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Open AccessArticle

GC-MS Based Metabolomics and NMR Spectroscopy Investigation of Food Intake Biomarkers for Milk and Cheese in Serum of Healthy Humans

1
Department of Agricultural and Food Sciences (DISTAL), University of Bologna, 47521 Cesena, Italy
2
Agroscope, 3003 Berne, Switzerland
3
Service of Endocrinology, Diabetes and Metabolism, Lausanne University Hospital, 1011 Lausanne 1005, Switzerland
*
Author to whom correspondence should be addressed.
The authors contributed equally.
Metabolites 2018, 8(2), 26; https://doi.org/10.3390/metabo8020026
Received: 23 January 2018 / Revised: 14 March 2018 / Accepted: 20 March 2018 / Published: 23 March 2018
(This article belongs to the Special Issue Nutritional and Food Metabolomics)

Abstract

The identification and validation of food intake biomarkers (FIBs) in human biofluids is a key objective for the evaluation of dietary intake. We report here the analysis of the GC-MS and 1H-NMR metabolomes of serum samples from a randomized cross-over study in 11 healthy volunteers having consumed isocaloric amounts of milk, cheese, and a soy drink as non-dairy alternative. Serum was collected at baseline, postprandially up to 6 h, and 24 h after consumption. A multivariate analysis of the untargeted serum metabolomes, combined with a targeted analysis of candidate FIBs previously reported in urine samples from the same study, identified galactitol, galactonate, and galactono-1,5-lactone (milk), 3-phenyllactic acid (cheese), and pinitol (soy drink) as candidate FIBs for these products. Serum metabolites not previously identified in the urine samples, e.g., 3-hydroxyisobutyrate after cheese intake, were detected. Finally, an analysis of the postprandial behavior of candidate FIBs, in particular the dairy fatty acids pentadecanoic acid and heptadecanoic acid, revealed specific kinetic patterns of relevance to their detection in future validation studies. Taken together, promising candidate FIBs for dairy intake appear to be lactose and metabolites thereof, for lactose-containing products, and microbial metabolites derived from amino acids, for fermented dairy products such as cheese.
Keywords: biomarker; metabolomics; nutrition; serum metabolome; milk; cheese; soy drink biomarker; metabolomics; nutrition; serum metabolome; milk; cheese; soy drink

1. Introduction

Food intake biomarkers (FIBs) are defined as specific metabolites that reflect the consumption of one specific food or food group, show a clear time- and dose-response and are ideally not present if the food has not been ingested [1]. Their measurement in biofluids such as serum, plasma, and urine is intended to be used as a complement to current dietary assessment methods as, for instance, food frequency questionnaires, 24 h-recalls, and food records [2] all of them being highly prone to bias due to self-reporting [3,4]. By being indicative of the intake of specific foods, ideally among a broad range of other foods, FIBs can be applied to assess dietary intake in an objective way. In this context, dietary intervention studies allow identifying candidate FIBs for selected food items under controlled conditions.
Blood serum is a standard biological system employed to investigate postprandial changes in metabolite composition in a time-related manner. Going beyond the analysis of classical blood parameters such as glucose and total triglycerides, untargeted metabolomics approaches using liquid chromatography-mass spectrometry (LC-MS), gas chromatography-mass spectrometry (GC-MS), or nuclear magnetic resonance (NMR) allow to measure a large number of low-molecular-weight metabolites of different chemical classes (amino acids, sugars, lipids, organic acids, etc.) within one single analysis [5]. These untargeted metabolomics methods in combination with multivariate data analysis can thus be applied to identify FIBs [6,7]. The candidate FIBs found by dietary intervention studies, then need to be validated in a second step under free-living conditions before being finally used in epidemiological studies [7,8,9].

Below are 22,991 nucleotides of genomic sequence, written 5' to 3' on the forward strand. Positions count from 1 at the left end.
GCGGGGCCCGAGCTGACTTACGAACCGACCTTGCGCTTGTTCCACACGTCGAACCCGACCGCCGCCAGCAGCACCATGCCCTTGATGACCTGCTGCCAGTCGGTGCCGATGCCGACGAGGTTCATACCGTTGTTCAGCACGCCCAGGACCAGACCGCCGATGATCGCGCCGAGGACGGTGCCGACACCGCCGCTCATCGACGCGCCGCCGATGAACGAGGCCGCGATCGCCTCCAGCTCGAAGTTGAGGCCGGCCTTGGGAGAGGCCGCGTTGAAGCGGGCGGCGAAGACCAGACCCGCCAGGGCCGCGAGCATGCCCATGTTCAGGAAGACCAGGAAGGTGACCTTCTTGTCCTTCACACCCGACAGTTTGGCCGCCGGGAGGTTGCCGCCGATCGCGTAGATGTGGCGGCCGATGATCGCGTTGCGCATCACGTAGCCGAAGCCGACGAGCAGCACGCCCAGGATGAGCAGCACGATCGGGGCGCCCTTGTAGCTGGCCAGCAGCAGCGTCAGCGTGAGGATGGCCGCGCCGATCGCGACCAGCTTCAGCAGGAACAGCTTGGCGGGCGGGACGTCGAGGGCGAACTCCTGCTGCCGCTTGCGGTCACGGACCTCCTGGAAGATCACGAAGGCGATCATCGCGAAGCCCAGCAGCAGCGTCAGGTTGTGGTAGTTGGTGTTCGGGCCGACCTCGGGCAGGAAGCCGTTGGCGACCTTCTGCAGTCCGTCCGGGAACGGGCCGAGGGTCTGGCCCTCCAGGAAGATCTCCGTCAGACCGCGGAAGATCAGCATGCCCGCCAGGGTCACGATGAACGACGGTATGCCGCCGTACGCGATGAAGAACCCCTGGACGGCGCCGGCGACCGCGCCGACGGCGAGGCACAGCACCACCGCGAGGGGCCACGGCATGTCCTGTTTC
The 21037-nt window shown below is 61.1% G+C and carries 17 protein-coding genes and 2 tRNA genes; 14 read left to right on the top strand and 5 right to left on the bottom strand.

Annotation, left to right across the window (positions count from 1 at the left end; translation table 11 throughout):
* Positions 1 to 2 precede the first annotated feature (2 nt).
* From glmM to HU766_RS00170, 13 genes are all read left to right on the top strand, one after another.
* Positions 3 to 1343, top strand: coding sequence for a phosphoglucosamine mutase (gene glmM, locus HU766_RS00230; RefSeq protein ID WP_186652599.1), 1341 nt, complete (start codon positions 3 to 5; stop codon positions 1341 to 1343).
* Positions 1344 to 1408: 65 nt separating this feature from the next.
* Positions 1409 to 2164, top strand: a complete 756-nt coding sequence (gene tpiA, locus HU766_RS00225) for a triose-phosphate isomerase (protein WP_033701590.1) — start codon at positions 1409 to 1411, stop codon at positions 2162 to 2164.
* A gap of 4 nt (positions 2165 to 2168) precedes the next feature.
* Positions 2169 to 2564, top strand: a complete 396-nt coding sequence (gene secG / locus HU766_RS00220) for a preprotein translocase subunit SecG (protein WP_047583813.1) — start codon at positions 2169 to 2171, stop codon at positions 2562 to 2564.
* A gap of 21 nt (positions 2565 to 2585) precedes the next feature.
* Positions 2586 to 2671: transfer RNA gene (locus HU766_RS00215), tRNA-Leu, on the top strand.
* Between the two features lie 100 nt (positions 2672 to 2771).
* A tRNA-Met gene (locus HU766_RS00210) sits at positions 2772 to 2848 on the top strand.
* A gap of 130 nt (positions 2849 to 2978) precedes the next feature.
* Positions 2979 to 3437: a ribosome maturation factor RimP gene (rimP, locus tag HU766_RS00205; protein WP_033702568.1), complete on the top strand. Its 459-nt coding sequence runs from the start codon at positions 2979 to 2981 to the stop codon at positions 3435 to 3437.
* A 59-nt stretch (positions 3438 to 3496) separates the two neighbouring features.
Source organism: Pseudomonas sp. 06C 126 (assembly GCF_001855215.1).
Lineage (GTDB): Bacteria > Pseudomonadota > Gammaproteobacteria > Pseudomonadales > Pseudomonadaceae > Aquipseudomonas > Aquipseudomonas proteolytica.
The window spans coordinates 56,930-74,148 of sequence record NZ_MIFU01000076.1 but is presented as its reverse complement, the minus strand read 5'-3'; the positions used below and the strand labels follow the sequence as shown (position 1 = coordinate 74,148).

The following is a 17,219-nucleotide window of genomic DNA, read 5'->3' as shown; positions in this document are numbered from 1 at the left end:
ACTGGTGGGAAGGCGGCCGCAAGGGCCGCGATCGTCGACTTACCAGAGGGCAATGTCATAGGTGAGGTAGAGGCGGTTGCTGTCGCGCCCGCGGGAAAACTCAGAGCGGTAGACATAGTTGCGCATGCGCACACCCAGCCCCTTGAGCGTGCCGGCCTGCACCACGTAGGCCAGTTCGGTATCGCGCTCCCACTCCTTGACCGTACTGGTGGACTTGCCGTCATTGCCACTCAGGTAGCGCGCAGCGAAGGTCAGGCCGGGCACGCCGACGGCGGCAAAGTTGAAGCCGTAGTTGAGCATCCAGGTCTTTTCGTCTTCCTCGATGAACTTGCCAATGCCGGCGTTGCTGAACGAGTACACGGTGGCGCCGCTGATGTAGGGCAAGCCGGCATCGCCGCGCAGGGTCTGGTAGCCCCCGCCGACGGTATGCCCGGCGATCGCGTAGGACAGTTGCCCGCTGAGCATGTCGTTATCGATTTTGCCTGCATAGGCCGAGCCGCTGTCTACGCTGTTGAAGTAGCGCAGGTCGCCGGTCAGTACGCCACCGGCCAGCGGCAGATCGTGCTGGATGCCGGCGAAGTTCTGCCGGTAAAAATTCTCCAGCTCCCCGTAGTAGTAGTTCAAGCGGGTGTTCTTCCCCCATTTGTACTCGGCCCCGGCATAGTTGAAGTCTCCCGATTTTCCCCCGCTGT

The Joint Programming Initiative ‘A Healthy Diet for a Healthy Life’ (JPI-HDHL) Food Biomarkers Alliance (FoodBAll) aims to promote FIB research [10,11,12]. To contribute to this research area, seven study centres are presently conducting well-defined standardised short-term intervention studies. All study centres follow the same design, exploring potential food intake biomarkers of fourteen foods, including sugar-sweetened beverage, apple, tomato, banana, bread, meat and meat products, potato, carrot, peas, lentils, beans, chickpeas, milk, and cheese.
In light of their relevance in the diet of many human populations, the identification of validated FIBs for dairy products is an important goal. In that context, serum short chain fatty acids were increased after daily milk intake over a period of seven days [13]. Data from several observational studies [14,15,16,17] and few intervention studies [18,19] obtained by targeted analyses has suggested that serum pentadecanoic acid (C15:0) and heptadecanoic acid (C17:0), mostly in form of cholesteryl esters or phospholipids, are potential markers for dairy fat intake. Odd chain fatty acids occur at low amounts in ruminant fat but also in other foods [20]. A recent study showed that only C15:0 directly correlates with ruminant fat intake while increasing evidence suggests that C17:0 can be biosynthesized in vivo [21]. Non-lipid molecules have also been proposed as markers for the intake of dairy products and Pedersen and Nebel [22] showed an increase of serum lactate and several amino acids after 8 weeks of daily intake of acidified milk with or without probiotics when compared to baseline. Increased lactate level may be attributed to the acidification of the milk while amino acids are not specific for milk intake. Furthermore, urine samples have been analysed for the identification of candidate FIBs for dairy products such as creatinine for milk and 4-hydroxyphenylacetic acid for cheese [23,24]. Taken together, however, FIBs for dairy products have not been established yet and additional well-designed studies are requested to identify and, eventually, validate such FIBs. This report presents the effort of FoodBAll in identifying candidate serum FIBs for dairy products, in particular milk and cheese.